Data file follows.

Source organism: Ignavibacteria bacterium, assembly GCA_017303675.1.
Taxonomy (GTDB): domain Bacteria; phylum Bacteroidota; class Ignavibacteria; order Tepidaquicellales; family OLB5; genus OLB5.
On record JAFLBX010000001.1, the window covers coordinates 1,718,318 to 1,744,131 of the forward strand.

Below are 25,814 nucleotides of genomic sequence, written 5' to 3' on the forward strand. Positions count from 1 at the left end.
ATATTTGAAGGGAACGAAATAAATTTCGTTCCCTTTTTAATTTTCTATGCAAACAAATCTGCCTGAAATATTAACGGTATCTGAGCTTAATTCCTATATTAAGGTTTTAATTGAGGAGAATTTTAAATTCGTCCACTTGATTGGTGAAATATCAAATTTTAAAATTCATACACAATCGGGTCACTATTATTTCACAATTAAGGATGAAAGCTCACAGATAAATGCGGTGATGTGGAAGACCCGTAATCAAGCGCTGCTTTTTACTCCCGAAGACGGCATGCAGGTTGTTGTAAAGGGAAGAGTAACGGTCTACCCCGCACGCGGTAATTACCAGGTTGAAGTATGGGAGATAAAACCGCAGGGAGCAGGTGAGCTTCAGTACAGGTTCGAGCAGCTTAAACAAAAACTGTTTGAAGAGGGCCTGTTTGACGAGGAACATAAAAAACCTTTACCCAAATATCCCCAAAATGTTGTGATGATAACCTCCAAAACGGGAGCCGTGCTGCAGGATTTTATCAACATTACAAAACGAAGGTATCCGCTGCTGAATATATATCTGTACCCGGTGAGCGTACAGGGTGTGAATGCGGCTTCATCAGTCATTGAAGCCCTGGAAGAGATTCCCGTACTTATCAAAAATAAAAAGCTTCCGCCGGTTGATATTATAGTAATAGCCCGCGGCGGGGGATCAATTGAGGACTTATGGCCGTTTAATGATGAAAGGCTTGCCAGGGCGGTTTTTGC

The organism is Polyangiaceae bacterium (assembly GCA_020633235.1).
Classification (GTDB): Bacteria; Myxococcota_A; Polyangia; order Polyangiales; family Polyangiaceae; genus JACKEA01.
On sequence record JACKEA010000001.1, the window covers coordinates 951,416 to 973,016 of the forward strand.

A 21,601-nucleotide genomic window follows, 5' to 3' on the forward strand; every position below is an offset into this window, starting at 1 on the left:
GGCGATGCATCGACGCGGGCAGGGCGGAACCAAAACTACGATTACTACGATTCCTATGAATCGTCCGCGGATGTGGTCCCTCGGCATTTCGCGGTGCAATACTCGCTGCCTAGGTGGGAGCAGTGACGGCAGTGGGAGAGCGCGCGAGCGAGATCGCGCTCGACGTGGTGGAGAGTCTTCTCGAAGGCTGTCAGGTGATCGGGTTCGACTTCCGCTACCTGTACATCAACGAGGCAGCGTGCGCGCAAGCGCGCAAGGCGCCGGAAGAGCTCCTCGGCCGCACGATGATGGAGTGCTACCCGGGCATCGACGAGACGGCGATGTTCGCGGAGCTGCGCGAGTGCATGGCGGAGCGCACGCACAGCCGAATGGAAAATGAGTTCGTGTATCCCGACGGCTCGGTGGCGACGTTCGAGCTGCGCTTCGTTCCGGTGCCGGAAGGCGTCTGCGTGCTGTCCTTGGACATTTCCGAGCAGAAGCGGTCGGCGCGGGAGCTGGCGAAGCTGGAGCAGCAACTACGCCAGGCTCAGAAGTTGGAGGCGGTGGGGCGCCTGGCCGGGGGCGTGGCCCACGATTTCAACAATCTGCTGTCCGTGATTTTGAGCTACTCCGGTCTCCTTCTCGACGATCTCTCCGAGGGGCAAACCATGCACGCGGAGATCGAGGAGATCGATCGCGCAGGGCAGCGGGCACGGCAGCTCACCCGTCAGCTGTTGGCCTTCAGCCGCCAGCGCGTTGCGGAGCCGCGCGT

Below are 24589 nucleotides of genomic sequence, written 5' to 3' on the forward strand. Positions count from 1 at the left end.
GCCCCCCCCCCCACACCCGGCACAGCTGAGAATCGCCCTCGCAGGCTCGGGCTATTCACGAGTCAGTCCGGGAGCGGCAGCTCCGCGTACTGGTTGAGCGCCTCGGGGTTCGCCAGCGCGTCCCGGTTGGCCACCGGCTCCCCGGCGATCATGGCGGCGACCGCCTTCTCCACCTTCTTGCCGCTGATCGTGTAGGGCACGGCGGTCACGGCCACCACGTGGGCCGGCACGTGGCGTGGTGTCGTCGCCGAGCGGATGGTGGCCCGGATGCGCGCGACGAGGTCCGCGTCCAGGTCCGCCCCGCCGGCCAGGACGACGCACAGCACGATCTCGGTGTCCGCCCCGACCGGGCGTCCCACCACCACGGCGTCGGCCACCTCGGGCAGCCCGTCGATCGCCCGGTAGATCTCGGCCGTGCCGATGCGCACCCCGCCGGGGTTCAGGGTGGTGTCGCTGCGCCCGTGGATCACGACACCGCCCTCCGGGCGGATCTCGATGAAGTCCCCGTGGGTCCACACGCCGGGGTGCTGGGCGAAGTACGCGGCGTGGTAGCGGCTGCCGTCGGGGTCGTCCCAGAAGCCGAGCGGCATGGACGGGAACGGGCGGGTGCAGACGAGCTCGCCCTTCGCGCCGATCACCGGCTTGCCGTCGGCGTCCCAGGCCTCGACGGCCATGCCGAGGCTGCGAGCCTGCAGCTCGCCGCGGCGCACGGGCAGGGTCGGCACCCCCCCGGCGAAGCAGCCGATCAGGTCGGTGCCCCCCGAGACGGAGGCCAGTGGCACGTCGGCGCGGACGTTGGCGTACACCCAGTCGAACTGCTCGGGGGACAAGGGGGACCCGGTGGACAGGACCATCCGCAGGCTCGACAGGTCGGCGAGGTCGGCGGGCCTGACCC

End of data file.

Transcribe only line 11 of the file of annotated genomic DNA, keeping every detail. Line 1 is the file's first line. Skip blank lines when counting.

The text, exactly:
Below are 24589 nucleotides of genomic sequence, written 5' to 3' on the forward strand. Positions count from 1 at the left end.